For a few more details about what it was like enduring the storm on a smaller island, check out fellow JET teacher Zamami Dave’s blog.

Food and Food: Asia and Travels26 May 2011 10:16 am


My favourite meal in Hong Kong was the one we had quite a distance out of the main city core. We originally traveled out to eat some authentic bamboo noodles at Ping Kee noodles – a place, yes, featured on Anthony Bourdain’s episode of No Reservations where he went to Hong Kong.


After a 30 minute train ride and ten minute walk, we reached Tai Po market. It was a large four floored concrete building with many vendors. There was not a lot of English, and I could not recall through my flu fogged haze what the stall looked like on the episode. Additionally, I did not have 3G connectivity for my cell in Hong Kong. Gahh!

Eventually we found a wifi signal and we sussed out which stall was Ping Kee…only to find out it was closed for some reason. I am still not sure if it was a regular holiday or closed for good. There seemed to be a lot of junk in the stall, which makes me worry that it is closed for good.


By this point we were ravenous. I started to feel the pressure of three hungry bellies plus mine and was not sure where to go next. Then I remembered I had also noted a BBQ restaurant nearby. The name? Yat Lok. Another Bourdain favourite, this restaurant was a short jaunt from Tai Po market, and happily still had a table available even though it was pretty damn close to lunch and it was far from empty in the restaurant.

Since he was an incredibly kind man, the owner/chef came out to help us with the menu (since it was all in Cantonese) and explain some things in English. We all ordered different kinds of meat, but mostly pork and goose. As we waited it got busier and busier, the ladies behind the counter hurling out cups of milk tea, and the sound of the cleaver on wood and meat at the front becoming more frantic.

Our meals came out quite quickly and were…delectable. Some of the best meat I have ever had, with apologies to my father, Guy Savoy and the Salt Lick in Texas. Mike and I both got mixed plates to sample the pork and goose, and I am happy we did. The crisp sweetness of the skin on the goose gave way to a shimmering layer of fat, and tender meaty protein. I shifted back and forth between the goose and the char siu, unable to determine which I liked best. My appetite was not up to full speed so I did not eat that much rice and I have to agree with Bourdain – there was no need for the rice. Just a plate of meat would have been the best. Additionally the owner sent out some soup on the house. What a great man.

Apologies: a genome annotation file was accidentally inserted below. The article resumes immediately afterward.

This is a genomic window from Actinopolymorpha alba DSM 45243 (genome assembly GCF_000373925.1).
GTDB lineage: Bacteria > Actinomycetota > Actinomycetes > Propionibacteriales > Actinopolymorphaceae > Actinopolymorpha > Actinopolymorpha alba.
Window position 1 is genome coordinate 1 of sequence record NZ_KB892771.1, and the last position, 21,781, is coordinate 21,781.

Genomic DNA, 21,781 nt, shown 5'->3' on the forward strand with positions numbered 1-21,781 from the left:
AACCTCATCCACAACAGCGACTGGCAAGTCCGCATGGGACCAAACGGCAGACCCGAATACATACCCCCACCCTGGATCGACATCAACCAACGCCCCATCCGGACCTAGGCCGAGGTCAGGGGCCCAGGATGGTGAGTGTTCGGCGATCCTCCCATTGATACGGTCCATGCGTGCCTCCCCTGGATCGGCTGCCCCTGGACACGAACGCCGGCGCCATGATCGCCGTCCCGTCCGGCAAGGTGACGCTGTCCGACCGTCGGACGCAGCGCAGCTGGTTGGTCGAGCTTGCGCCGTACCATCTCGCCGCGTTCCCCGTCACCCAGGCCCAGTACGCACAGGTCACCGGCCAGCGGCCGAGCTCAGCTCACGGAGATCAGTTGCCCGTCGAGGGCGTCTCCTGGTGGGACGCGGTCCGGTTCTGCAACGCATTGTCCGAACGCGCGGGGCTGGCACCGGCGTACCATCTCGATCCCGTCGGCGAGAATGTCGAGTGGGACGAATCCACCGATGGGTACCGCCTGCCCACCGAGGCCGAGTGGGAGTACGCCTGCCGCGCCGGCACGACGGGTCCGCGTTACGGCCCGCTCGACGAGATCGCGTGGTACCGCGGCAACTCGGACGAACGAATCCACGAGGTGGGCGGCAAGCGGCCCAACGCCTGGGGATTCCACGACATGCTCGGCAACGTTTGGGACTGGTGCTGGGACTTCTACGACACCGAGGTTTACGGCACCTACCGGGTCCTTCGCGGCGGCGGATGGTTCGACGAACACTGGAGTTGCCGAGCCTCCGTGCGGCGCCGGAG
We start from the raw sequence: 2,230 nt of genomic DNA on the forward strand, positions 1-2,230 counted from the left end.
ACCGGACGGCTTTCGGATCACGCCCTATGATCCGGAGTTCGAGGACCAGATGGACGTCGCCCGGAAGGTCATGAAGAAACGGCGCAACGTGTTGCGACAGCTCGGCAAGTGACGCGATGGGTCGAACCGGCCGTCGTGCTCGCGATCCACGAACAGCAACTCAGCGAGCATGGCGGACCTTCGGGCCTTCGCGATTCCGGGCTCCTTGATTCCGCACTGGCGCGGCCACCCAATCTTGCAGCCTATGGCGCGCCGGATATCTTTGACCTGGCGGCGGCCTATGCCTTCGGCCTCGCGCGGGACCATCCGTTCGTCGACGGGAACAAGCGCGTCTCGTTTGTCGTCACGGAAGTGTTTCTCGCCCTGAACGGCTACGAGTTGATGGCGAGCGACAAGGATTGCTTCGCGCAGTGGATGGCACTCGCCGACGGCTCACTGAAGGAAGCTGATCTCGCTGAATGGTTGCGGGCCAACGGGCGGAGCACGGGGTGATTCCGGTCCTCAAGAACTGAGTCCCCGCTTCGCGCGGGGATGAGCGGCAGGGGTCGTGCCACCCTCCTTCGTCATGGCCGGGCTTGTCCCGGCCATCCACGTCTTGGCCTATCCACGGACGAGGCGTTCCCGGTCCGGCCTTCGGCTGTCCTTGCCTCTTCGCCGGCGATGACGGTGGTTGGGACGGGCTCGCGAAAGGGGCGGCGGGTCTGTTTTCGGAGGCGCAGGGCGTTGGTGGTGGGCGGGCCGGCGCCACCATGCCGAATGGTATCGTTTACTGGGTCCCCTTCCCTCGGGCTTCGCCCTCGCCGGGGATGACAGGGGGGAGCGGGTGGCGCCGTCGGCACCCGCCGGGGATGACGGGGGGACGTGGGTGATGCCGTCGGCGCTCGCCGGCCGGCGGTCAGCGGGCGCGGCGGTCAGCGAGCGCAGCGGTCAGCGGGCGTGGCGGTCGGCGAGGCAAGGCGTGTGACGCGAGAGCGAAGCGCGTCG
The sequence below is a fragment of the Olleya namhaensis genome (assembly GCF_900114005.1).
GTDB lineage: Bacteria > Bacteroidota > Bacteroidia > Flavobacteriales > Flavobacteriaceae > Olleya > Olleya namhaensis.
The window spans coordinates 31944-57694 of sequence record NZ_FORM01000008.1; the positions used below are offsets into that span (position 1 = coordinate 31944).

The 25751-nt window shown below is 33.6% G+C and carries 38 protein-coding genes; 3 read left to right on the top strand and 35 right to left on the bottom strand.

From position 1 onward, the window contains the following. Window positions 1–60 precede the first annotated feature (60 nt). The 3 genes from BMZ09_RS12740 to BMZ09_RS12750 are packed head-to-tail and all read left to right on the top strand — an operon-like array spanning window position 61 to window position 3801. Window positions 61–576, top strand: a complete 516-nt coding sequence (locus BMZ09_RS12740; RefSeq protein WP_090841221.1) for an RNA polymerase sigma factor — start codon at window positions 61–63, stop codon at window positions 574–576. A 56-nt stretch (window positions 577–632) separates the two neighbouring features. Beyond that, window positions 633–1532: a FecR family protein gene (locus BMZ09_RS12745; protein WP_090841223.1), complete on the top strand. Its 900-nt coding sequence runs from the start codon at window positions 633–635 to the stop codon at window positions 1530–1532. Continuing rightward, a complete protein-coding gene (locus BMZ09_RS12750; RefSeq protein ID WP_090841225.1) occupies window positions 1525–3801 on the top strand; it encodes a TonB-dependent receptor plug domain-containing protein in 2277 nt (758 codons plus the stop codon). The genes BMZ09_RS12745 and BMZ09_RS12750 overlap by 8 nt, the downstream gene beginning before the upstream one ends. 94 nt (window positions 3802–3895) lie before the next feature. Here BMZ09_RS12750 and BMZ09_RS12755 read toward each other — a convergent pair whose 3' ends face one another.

Alas a woman cannot live on meat alone. Although I would, especially if it call came from Yat Lok.

Goose on the left,  char siu on the right.

Why did I wait so long to post about this? It is only making me crave it more. Good thing we had a really delicious yakiniku meal last night.

While I am not sure I would have gone out of my way initially to eat at Yat Lok (I had planned on eating BBQ at another restaurant closer to Hong Kong) I certainly would now. Recommended.

Ping Kee bamboo noodles
2nd Floor Tai Po Cooked Food Market

Yat Lok BBQ
5, Po Wah House A, Tai Ming Lane
Exiting the MTR, follow the signs towards “Tai Po Market.” After a jaunt, you will see Tai Po market infront of you. You’ll get to an intersection with a large building, which is Tai Po Market. To get to Yat Lok, though, head down the street to the right to an open square market kind of area. Yat Lok is on the square there.